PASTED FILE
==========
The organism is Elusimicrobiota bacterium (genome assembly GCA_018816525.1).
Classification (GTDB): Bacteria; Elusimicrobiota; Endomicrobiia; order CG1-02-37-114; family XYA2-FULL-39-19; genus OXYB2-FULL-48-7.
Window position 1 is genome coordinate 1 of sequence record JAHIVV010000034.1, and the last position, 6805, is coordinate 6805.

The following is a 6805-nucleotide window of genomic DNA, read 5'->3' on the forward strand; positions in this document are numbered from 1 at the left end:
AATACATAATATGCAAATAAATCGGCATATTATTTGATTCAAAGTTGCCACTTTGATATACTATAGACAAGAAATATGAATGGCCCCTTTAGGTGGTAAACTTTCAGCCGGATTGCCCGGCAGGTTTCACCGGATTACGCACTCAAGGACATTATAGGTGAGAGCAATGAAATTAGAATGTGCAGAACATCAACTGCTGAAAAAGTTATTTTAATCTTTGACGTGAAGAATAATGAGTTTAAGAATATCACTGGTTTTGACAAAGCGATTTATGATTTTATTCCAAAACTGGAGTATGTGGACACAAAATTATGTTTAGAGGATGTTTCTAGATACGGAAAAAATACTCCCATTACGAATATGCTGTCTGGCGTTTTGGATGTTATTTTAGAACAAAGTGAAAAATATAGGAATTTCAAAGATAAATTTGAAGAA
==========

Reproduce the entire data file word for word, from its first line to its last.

The organism is Elusimicrobiota bacterium (genome assembly GCA_018816525.1).
Classification (GTDB): Bacteria; Elusimicrobiota; Endomicrobiia; order CG1-02-37-114; family XYA2-FULL-39-19; genus OXYB2-FULL-48-7.
Window position 1 is genome coordinate 1 of sequence record JAHIVV010000034.1, and the last position, 6805, is coordinate 6805.

The following is a 6805-nucleotide window of genomic DNA, read 5'->3' on the forward strand; positions in this document are numbered from 1 at the left end:
AATACATAATATGCAAATAAATCGGCATATTATTTGATTCAAAGTTGCCACTTTGATATACTATAGACAAGAAATATGAATGGCCCCTTTAGGTGGTAAACTTTCAGCCGGATTGCCCGGCAGGTTTCACCGGATTACGCACTCAAGGACATTATAGGTGAGAGCAATGAAATTAGAATGTGCAGAACATCAACTGCTGAAAAAGTTATTTTAATCTTTGACGTGAAGAATAATGAGTTTAAGAATATCACTGGTTTTGACAAAGCGATTTATGATTTTATTCCAAAACTGGAGTATGTGGACACAAAATTATGTTTAGAGGATGTTTCTAGATACGGAAAAAATACTCCCATTACGAATATGCTGTCTGGCGTTTTGGATGTTATTTTAGAACAAAGTGAAAAATATAGGAATTTCAAAGATAAATTTGAAGAA